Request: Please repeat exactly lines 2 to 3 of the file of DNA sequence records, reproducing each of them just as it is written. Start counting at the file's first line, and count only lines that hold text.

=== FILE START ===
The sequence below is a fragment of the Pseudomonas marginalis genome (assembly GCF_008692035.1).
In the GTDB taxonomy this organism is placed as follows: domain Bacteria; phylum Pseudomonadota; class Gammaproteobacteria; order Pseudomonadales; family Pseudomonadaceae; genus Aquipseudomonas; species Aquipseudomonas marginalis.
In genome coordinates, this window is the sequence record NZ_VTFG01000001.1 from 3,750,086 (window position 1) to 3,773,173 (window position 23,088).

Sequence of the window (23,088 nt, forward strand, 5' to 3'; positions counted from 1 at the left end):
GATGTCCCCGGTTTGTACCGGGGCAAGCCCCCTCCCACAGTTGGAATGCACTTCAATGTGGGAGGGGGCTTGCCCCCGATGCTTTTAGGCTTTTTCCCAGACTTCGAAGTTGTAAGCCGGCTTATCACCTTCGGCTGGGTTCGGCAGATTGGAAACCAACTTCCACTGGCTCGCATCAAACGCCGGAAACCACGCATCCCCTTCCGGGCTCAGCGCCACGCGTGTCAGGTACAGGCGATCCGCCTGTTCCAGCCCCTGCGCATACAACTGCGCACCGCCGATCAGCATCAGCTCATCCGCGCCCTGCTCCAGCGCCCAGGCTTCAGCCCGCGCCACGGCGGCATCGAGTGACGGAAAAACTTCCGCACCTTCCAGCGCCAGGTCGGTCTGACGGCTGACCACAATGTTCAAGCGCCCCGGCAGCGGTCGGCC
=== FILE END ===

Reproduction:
In the GTDB taxonomy this organism is placed as follows: domain Bacteria; phylum Pseudomonadota; class Gammaproteobacteria; order Pseudomonadales; family Pseudomonadaceae; genus Aquipseudomonas; species Aquipseudomonas marginalis.
In genome coordinates, this window is the sequence record NZ_VTFG01000001.1 from 3,750,086 (window position 1) to 3,773,173 (window position 23,088).